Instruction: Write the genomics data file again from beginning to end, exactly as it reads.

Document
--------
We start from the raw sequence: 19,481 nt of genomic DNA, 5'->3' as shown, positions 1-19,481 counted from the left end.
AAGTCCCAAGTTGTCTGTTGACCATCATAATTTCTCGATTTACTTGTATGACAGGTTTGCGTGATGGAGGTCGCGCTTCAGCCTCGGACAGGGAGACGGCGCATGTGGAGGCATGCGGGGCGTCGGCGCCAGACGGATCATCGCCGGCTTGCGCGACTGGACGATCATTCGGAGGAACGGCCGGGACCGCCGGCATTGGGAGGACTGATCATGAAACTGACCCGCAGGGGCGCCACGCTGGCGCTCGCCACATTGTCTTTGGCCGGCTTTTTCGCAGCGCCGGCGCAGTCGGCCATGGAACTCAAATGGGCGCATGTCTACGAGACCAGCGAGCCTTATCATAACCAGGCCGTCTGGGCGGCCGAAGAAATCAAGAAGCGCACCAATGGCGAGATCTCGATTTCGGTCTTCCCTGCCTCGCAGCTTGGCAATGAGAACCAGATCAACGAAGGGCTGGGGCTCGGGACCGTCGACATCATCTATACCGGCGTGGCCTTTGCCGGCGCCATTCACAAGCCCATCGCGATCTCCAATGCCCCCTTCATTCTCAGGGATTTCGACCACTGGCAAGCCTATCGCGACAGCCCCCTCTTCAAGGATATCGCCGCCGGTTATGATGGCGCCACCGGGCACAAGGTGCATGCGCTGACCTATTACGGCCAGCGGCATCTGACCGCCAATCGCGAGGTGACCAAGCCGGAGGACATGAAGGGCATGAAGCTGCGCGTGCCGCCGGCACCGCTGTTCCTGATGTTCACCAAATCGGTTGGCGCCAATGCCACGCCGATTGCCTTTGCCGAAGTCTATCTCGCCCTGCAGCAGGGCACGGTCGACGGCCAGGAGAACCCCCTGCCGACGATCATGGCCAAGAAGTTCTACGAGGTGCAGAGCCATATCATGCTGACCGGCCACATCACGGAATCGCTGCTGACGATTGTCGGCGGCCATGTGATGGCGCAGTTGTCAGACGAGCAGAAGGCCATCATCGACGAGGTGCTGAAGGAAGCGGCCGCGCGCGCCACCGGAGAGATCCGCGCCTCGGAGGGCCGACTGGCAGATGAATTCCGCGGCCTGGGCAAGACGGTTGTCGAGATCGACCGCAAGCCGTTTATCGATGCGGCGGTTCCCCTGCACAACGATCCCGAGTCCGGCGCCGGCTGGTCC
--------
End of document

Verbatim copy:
We start from the raw sequence: 19,481 nt of genomic DNA, 5'->3' as shown, positions 1-19,481 counted from the left end.
AAGTCCCAAGTTGTCTGTTGACCATCATAATTTCTCGATTTACTTGTATGACAGGTTTGCGTGATGGAGGTCGCGCTTCAGCCTCGGACAGGGAGACGGCGCATGTGGAGGCATGCGGGGCGTCGGCGCCAGACGGATCATCGCCGGCTTGCGCGACTGGACGATCATTCGGAGGAACGGCCGGGACCGCCGGCATTGGGAGGACTGATCATGAAACTGACCCGCAGGGGCGCCACGCTGGCGCTCGCCACATTGTCTTTGGCCGGCTTTTTCGCAGCGCCGGCGCAGTCGGCCATGGAACTCAAATGGGCGCATGTCTACGAGACCAGCGAGCCTTATCATAACCAGGCCGTCTGGGCGGCCGAAGAAATCAAGAAGCGCACCAATGGCGAGATCTCGATTTCGGTCTTCCCTGCCTCGCAGCTTGGCAATGAGAACCAGATCAACGAAGGGCTGGGGCTCGGGACCGTCGACATCATCTATACCGGCGTGGCCTTTGCCGGCGCCATTCACAAGCCCATCGCGATCTCCAATGCCCCCTTCATTCTCAGGGATTTCGACCACTGGCAAGCCTATCGCGACAGCCCCCTCTTCAAGGATATCGCCGCCGGTTATGATGGCGCCACCGGGCACAAGGTGCATGCGCTGACCTATTACGGCCAGCGGCATCTGACCGCCAATCGCGAGGTGACCAAGCCGGAGGACATGAAGGGCATGAAGCTGCGCGTGCCGCCGGCACCGCTGTTCCTGATGTTCACCAAATCGGTTGGCGCCAATGCCACGCCGATTGCCTTTGCCGAAGTCTATCTCGCCCTGCAGCAGGGCACGGTCGACGGCCAGGAGAACCCCCTGCCGACGATCATGGCCAAGAAGTTCTACGAGGTGCAGAGCCATATCATGCTGACCGGCCACATCACGGAATCGCTGCTGACGATTGTCGGCGGCCATGTGATGGCGCAGTTGTCAGACGAGCAGAAGGCCATCATCGACGAGGTGCTGAAGGAAGCGGCCGCGCGCGCCACCGGAGAGATCCGCGCCTCGGAGGGCCGACTGGCAGATGAATTCCGCGGCCTGGGCAAGACGGTTGTCGAGATCGACCGCAAGCCGTTTATCGATGCGGCGGTTCCCCTGCACAACGATCCCGAGTCCGGCGCCGGCTGGTCC